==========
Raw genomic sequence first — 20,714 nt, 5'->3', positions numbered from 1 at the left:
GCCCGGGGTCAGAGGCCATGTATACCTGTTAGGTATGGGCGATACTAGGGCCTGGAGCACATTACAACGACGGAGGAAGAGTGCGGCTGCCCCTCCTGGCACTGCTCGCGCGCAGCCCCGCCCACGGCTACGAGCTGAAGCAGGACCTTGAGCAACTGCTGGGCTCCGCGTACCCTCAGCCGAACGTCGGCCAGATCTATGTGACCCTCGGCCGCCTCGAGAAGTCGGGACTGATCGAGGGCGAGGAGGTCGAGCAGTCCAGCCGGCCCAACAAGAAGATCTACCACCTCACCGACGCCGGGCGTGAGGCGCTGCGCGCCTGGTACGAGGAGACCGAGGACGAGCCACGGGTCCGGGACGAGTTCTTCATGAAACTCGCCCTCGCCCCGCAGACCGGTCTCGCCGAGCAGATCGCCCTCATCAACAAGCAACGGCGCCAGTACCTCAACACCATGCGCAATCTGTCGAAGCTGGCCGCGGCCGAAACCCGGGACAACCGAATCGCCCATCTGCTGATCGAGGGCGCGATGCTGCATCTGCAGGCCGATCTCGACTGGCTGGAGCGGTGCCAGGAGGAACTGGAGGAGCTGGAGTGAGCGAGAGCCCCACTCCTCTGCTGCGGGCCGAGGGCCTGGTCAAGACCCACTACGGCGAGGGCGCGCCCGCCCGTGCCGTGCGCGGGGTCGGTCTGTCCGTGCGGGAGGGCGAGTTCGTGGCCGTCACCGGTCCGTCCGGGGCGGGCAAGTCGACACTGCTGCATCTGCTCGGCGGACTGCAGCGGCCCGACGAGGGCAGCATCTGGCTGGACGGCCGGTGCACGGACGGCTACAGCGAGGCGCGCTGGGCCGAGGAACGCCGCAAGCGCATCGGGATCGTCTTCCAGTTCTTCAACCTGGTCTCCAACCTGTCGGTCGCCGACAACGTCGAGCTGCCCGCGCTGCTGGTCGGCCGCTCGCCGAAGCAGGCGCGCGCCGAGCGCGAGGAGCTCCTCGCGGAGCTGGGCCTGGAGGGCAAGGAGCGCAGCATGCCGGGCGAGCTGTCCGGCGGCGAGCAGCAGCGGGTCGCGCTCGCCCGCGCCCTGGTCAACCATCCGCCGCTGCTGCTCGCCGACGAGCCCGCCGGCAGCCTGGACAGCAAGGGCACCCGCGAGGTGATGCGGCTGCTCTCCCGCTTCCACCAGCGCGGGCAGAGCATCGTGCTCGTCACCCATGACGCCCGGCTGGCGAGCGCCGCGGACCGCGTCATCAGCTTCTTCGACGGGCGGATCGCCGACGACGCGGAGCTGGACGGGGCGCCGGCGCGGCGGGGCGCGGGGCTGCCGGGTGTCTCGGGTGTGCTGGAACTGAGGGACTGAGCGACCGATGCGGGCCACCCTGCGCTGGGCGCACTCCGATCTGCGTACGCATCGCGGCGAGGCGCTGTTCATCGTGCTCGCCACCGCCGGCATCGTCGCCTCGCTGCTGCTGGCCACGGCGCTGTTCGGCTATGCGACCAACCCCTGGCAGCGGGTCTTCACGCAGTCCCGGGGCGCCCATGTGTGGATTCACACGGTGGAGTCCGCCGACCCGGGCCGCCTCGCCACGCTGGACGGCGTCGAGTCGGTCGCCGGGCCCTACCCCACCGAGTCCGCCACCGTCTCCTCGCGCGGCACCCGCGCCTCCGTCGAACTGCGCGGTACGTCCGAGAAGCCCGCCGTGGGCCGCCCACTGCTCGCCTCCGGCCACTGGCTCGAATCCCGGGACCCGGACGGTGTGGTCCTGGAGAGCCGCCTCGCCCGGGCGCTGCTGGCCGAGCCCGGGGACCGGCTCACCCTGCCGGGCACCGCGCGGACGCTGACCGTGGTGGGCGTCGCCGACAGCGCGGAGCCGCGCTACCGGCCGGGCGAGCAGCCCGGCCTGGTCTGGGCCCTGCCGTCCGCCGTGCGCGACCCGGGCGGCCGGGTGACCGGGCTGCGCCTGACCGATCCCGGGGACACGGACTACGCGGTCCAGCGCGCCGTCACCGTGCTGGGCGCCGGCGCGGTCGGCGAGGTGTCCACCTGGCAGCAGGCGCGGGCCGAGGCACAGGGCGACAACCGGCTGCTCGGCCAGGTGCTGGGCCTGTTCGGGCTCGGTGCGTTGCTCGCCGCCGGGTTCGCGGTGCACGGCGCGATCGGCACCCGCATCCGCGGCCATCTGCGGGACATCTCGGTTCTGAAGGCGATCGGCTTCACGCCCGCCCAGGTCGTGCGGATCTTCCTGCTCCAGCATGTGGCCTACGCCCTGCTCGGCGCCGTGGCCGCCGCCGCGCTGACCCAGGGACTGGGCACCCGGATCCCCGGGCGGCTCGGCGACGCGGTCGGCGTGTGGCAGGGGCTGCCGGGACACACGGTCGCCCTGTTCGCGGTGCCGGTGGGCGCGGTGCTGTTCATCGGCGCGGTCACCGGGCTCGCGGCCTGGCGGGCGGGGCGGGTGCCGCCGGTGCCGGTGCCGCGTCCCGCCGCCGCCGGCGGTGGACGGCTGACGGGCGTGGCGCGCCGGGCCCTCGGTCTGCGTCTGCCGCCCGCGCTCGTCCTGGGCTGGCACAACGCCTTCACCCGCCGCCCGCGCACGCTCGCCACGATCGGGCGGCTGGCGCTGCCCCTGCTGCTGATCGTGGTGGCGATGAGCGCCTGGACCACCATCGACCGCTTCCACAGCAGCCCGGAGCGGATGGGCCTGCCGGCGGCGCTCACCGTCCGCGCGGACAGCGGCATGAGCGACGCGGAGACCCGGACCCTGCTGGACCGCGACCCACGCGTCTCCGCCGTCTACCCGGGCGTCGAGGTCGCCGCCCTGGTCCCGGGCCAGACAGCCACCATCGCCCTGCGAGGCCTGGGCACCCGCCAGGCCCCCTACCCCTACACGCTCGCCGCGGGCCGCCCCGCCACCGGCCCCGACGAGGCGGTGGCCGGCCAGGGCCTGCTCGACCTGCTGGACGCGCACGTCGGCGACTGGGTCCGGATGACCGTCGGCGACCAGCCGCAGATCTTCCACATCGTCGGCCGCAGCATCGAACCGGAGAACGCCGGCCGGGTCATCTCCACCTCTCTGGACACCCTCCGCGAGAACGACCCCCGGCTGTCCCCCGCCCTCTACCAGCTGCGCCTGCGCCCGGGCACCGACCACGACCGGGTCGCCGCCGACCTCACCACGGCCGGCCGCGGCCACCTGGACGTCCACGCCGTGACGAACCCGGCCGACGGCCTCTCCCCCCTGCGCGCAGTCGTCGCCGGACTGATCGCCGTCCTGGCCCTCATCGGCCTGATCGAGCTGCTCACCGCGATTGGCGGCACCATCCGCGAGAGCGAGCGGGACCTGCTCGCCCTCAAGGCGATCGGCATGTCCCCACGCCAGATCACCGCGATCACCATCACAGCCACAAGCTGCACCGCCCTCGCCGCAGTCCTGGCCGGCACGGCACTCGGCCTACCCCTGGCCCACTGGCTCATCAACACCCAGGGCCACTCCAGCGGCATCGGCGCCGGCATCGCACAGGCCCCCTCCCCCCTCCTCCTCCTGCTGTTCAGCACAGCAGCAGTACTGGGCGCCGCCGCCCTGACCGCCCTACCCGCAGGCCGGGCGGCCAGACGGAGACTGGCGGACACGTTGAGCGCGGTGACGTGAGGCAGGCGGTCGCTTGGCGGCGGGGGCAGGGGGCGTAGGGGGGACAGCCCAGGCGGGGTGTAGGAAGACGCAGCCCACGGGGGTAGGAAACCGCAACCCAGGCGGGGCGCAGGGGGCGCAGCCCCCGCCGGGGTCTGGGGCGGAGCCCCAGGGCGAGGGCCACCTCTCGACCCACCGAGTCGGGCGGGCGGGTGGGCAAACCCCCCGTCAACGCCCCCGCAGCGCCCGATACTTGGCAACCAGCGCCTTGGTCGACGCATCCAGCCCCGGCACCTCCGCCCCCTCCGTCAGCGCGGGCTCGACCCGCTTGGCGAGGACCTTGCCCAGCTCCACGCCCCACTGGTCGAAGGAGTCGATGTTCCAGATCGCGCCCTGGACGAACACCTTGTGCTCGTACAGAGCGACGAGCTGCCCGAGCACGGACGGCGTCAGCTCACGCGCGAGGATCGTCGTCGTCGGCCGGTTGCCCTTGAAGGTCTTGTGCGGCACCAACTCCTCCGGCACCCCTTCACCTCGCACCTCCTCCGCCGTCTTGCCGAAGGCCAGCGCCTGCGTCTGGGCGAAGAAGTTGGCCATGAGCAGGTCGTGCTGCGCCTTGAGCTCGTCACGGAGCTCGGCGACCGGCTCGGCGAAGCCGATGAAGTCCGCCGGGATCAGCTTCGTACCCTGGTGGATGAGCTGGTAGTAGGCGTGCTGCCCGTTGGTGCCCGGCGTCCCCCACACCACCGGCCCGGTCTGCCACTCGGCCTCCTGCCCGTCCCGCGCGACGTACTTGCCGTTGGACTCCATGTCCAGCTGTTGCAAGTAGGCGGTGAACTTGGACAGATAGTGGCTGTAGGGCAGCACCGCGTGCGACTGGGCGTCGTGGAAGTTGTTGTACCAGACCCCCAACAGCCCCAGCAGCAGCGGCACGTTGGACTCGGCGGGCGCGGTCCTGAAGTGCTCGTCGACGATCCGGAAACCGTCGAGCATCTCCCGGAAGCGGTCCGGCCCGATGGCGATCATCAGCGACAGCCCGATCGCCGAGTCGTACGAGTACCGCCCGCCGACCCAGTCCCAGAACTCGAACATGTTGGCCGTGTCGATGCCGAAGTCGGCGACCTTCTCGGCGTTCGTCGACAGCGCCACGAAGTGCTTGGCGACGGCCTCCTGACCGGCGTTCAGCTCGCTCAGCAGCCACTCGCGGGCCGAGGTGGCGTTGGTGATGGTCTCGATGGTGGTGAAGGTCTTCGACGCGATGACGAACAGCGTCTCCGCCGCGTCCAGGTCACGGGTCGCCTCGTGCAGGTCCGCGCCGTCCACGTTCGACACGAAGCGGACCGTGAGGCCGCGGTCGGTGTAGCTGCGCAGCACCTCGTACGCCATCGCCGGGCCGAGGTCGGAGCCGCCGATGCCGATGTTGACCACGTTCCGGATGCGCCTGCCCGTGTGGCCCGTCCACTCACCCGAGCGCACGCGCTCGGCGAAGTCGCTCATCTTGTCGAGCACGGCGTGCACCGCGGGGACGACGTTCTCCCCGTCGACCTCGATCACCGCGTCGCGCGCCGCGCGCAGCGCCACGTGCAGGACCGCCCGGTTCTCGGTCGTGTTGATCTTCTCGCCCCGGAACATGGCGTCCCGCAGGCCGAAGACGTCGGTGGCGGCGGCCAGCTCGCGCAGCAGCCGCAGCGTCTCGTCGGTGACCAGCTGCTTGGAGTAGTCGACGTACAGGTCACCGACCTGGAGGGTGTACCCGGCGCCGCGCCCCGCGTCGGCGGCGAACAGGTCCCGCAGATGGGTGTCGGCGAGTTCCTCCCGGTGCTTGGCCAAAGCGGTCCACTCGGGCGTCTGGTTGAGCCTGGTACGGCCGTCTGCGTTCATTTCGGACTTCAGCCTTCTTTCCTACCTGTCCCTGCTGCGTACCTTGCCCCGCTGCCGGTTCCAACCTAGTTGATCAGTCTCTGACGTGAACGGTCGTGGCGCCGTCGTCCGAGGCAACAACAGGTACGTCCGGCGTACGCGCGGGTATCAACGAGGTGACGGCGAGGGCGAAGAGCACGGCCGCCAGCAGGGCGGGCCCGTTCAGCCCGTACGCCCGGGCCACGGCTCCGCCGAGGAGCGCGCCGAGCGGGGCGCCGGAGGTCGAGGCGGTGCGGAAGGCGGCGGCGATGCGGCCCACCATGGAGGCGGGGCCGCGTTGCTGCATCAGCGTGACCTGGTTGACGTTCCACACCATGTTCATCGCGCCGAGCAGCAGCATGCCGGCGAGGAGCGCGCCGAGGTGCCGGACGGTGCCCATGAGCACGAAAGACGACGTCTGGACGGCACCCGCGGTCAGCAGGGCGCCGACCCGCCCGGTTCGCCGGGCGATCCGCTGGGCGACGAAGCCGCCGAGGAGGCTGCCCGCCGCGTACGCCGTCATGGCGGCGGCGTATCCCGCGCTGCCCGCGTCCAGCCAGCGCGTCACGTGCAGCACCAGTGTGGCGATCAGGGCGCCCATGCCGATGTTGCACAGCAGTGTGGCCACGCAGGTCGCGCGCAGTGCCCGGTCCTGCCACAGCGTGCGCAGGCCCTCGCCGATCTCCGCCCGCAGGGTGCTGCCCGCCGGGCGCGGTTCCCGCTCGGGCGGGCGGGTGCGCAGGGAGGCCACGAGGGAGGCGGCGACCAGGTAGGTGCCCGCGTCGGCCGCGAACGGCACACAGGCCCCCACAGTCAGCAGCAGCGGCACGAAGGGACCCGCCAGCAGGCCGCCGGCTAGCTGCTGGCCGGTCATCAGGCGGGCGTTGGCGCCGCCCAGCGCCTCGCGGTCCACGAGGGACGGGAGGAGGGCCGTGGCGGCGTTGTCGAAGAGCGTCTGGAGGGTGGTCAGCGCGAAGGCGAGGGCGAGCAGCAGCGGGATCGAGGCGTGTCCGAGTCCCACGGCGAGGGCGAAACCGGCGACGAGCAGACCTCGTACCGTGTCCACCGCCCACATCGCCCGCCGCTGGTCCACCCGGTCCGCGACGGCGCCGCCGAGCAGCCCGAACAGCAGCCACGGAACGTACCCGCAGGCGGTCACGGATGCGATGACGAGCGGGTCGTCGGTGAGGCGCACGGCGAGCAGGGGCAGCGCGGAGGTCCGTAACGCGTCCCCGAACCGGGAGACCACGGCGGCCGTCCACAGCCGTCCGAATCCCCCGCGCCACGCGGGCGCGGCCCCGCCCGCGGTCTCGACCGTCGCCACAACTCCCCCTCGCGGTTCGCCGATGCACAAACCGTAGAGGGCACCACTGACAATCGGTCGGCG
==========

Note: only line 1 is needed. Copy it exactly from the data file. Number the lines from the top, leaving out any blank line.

Raw genomic sequence first — 20,714 nt, 5'->3', positions numbered from 1 at the left: